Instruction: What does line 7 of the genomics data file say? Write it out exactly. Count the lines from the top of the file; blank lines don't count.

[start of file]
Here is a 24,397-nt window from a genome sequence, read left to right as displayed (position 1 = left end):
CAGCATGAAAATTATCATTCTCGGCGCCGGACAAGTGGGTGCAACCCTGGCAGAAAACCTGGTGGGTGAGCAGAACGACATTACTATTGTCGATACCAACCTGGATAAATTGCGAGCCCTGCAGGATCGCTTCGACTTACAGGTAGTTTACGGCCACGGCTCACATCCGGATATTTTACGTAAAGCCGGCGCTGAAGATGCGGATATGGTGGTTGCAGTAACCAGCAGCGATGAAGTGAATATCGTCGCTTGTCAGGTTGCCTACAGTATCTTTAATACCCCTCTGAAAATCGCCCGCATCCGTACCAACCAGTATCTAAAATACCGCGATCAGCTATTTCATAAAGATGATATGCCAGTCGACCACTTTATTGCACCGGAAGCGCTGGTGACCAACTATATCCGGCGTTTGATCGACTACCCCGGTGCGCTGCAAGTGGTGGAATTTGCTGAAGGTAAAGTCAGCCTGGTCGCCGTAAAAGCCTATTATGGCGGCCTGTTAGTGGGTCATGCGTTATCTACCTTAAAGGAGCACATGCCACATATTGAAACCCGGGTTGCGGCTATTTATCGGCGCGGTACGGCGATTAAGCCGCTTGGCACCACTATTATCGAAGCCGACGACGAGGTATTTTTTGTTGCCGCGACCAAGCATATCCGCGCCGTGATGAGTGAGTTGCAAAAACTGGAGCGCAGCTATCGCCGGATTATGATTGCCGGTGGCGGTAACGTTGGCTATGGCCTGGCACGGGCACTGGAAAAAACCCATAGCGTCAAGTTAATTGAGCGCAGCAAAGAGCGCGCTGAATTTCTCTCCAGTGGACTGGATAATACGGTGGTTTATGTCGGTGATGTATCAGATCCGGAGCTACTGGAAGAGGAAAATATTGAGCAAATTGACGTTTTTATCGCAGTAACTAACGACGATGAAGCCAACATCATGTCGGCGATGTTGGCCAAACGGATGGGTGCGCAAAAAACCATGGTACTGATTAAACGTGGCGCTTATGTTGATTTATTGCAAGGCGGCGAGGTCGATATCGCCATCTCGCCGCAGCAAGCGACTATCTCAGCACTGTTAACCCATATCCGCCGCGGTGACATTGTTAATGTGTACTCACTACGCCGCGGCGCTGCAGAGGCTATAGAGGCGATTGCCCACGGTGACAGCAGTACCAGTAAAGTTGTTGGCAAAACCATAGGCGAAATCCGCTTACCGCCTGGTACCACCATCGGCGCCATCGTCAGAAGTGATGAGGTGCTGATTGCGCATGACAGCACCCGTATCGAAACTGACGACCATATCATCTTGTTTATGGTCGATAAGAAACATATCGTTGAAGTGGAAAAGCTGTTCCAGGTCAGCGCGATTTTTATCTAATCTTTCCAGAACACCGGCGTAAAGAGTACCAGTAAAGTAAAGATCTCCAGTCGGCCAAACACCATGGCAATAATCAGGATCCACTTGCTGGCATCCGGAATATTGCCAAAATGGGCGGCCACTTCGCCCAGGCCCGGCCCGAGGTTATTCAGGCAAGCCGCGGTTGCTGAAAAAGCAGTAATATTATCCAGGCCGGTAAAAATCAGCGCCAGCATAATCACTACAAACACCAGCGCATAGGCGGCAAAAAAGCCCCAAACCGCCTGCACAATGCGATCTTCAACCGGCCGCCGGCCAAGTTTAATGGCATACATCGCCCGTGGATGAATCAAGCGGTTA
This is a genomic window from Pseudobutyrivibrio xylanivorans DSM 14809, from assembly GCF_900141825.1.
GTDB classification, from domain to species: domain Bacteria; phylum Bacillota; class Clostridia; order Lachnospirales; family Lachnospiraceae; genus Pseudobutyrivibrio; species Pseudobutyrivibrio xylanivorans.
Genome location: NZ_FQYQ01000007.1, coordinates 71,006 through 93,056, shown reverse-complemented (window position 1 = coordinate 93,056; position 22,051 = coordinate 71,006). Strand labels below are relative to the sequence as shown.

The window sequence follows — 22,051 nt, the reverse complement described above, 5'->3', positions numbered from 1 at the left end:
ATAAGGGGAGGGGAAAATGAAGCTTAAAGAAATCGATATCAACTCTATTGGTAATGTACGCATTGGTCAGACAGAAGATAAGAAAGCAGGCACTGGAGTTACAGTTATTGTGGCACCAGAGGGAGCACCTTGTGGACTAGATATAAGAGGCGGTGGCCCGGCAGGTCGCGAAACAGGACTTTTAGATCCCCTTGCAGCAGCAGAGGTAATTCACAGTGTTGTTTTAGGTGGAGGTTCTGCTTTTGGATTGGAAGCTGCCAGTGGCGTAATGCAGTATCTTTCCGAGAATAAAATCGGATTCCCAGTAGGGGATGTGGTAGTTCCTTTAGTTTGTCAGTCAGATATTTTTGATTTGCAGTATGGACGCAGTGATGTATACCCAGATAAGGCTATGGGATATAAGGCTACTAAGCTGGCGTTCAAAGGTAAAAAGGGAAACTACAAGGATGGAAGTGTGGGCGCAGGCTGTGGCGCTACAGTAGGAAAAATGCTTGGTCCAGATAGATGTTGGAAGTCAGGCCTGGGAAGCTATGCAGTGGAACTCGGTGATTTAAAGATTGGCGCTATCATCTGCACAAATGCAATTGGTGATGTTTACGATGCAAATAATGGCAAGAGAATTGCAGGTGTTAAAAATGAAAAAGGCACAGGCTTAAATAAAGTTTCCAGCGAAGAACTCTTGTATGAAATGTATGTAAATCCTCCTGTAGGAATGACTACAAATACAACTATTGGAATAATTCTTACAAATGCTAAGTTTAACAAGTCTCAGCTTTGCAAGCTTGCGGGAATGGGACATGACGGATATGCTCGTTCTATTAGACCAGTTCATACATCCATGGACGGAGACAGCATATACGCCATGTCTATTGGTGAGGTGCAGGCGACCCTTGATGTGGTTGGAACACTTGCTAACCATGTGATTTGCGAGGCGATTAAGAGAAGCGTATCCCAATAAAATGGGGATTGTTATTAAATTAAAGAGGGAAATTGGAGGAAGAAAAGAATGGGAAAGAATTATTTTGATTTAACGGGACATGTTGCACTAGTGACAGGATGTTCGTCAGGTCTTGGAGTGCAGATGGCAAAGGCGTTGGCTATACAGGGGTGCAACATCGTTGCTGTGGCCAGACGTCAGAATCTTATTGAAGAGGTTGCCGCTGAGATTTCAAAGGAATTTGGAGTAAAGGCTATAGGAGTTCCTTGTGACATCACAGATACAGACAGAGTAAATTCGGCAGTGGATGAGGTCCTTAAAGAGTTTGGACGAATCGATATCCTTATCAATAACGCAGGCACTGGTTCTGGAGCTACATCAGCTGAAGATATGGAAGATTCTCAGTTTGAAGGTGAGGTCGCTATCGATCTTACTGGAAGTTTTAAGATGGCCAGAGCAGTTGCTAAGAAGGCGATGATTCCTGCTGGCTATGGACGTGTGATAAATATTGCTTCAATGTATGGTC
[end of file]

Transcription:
ATAAGGGGAGGGGAAAATGAAGCTTAAAGAAATCGATATCAACTCTATTGGTAATGTACGCATTGGTCAGACAGAAGATAAGAAAGCAGGCACTGGAGTTACAGTTATTGTGGCACCAGAGGGAGCACCTTGTGGACTAGATATAAGAGGCGGTGGCCCGGCAGGTCGCGAAACAGGACTTTTAGATCCCCTTGCAGCAGCAGAGGTAATTCACAGTGTTGTTTTAGGTGGAGGTTCTGCTTTTGGATTGGAAGCTGCCAGTGGCGTAATGCAGTATCTTTCCGAGAATAAAATCGGATTCCCAGTAGGGGATGTGGTAGTTCCTTTAGTTTGTCAGTCAGATATTTTTGATTTGCAGTATGGACGCAGTGATGTATACCCAGATAAGGCTATGGGATATAAGGCTACTAAGCTGGCGTTCAAAGGTAAAAAGGGAAACTACAAGGATGGAAGTGTGGGCGCAGGCTGTGGCGCTACAGTAGGAAAAATGCTTGGTCCAGATAGATGTTGGAAGTCAGGCCTGGGAAGCTATGCAGTGGAACTCGGTGATTTAAAGATTGGCGCTATCATCTGCACAAATGCAATTGGTGATGTTTACGATGCAAATAATGGCAAGAGAATTGCAGGTGTTAAAAATGAAAAAGGCACAGGCTTAAATAAAGTTTCCAGCGAAGAACTCTTGTATGAAATGTATGTAAATCCTCCTGTAGGAATGACTACAAATACAACTATTGGAATAATTCTTACAAATGCTAAGTTTAACAAGTCTCAGCTTTGCAAGCTTGCGGGAATGGGACATGACGGATATGCTCGTTCTATTAGACCAGTTCATACATCCATGGACGGAGACAGCATATACGCCATGTCTATTGGTGAGGTGCAGGCGACCCTTGATGTGGTTGGAACACTTGCTAACCATGTGATTTGCGAGGCGATTAAGAGAAGCGTATCCCAATAAAATGGGGATTGTTATTAAATTAAAGAGGGAAATTGGAGGAAGAAAAGAATGGGAAAGAATTATTTTGATTTAACGGGACATGTTGCACTAGTGACAGGATGTTCGTCAGGTCTTGGAGTGCAGATGGCAAAGGCGTTGGCTATACAGGGGTGCAACATCGTTGCTGTGGCCAGACGTCAGAATCTTATTGAAGAGGTTGCCGCTGAGATTTCAAAGGAATTTGGAGTAAAGGCTATAGGAGTTCCTTGTGACATCACAGATACAGACAGAGTAAATTCGGCAGTGGATGAGGTCCTTAAAGAGTTTGGACGAATCGATATCCTTATCAATAACGCAGGCACTGGTTCTGGAGCTACATCAGCTGAAGATATGGAAGATTCTCAGTTTGAAGGTGAGGTCGCTATCGATCTTACTGGAAGTTTTAAGATGGCCAGAGCAGTTGCTAAGAAGGCGATGATTCCTGCTGGCTATGGACGTGTGATAAATATTGCTTCAATGTATGGTC